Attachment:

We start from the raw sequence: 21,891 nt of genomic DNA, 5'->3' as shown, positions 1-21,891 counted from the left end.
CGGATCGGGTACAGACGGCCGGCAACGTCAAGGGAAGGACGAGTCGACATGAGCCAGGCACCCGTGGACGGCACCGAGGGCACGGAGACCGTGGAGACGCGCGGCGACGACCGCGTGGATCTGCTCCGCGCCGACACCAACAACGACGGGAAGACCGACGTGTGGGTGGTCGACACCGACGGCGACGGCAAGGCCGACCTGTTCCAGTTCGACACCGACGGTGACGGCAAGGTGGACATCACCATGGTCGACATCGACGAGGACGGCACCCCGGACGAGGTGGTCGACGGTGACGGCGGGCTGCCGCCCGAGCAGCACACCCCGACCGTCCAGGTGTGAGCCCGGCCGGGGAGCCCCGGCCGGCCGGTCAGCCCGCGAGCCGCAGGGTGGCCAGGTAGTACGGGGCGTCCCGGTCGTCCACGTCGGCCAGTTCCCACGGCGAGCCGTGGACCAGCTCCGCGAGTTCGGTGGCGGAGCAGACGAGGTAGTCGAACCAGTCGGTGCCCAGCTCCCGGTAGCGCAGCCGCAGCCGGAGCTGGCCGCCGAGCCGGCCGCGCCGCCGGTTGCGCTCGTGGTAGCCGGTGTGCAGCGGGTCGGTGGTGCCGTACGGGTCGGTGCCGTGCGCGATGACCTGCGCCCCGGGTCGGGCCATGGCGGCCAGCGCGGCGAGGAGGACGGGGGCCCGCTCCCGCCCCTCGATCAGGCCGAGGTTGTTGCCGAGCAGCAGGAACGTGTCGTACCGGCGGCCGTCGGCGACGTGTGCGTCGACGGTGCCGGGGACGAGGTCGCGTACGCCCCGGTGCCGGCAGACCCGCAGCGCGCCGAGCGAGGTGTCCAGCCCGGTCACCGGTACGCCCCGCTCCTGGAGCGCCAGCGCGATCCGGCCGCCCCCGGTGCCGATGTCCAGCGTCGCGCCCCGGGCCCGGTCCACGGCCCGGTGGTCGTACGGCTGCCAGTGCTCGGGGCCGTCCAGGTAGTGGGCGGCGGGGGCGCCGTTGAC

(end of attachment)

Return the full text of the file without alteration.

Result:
We start from the raw sequence: 21,891 nt of genomic DNA, 5'->3' as shown, positions 1-21,891 counted from the left end.
CGGATCGGGTACAGACGGCCGGCAACGTCAAGGGAAGGACGAGTCGACATGAGCCAGGCACCCGTGGACGGCACCGAGGGCACGGAGACCGTGGAGACGCGCGGCGACGACCGCGTGGATCTGCTCCGCGCCGACACCAACAACGACGGGAAGACCGACGTGTGGGTGGTCGACACCGACGGCGACGGCAAGGCCGACCTGTTCCAGTTCGACACCGACGGTGACGGCAAGGTGGACATCACCATGGTCGACATCGACGAGGACGGCACCCCGGACGAGGTGGTCGACGGTGACGGCGGGCTGCCGCCCGAGCAGCACACCCCGACCGTCCAGGTGTGAGCCCGGCCGGGGAGCCCCGGCCGGCCGGTCAGCCCGCGAGCCGCAGGGTGGCCAGGTAGTACGGGGCGTCCCGGTCGTCCACGTCGGCCAGTTCCCACGGCGAGCCGTGGACCAGCTCCGCGAGTTCGGTGGCGGAGCAGACGAGGTAGTCGAACCAGTCGGTGCCCAGCTCCCGGTAGCGCAGCCGCAGCCGGAGCTGGCCGCCGAGCCGGCCGCGCCGCCGGTTGCGCTCGTGGTAGCCGGTGTGCAGCGGGTCGGTGGTGCCGTACGGGTCGGTGCCGTGCGCGATGACCTGCGCCCCGGGTCGGGCCATGGCGGCCAGCGCGGCGAGGAGGACGGGGGCCCGCTCCCGCCCCTCGATCAGGCCGAGGTTGTTGCCGAGCAGCAGGAACGTGTCGTACCGGCGGCCGTCGGCGACGTGTGCGTCGACGGTGCCGGGGACGAGGTCGCGTACGCCCCGGTGCCGGCAGACCCGCAGCGCGCCGAGCGAGGTGTCCAGCCCGGTCACCGGTACGCCCCGCTCCTGGAGCGCCAGCGCGATCCGGCCGCCCCCGGTGCCGATGTCCAGCGTCGCGCCCCGGGCCCGGTCCACGGCCCGGTGGTCGTACGGCTGCCAGTGCTCGGGGCCGTCCAGGTAGTGGGCGGCGGGGGCGCCGTTGAC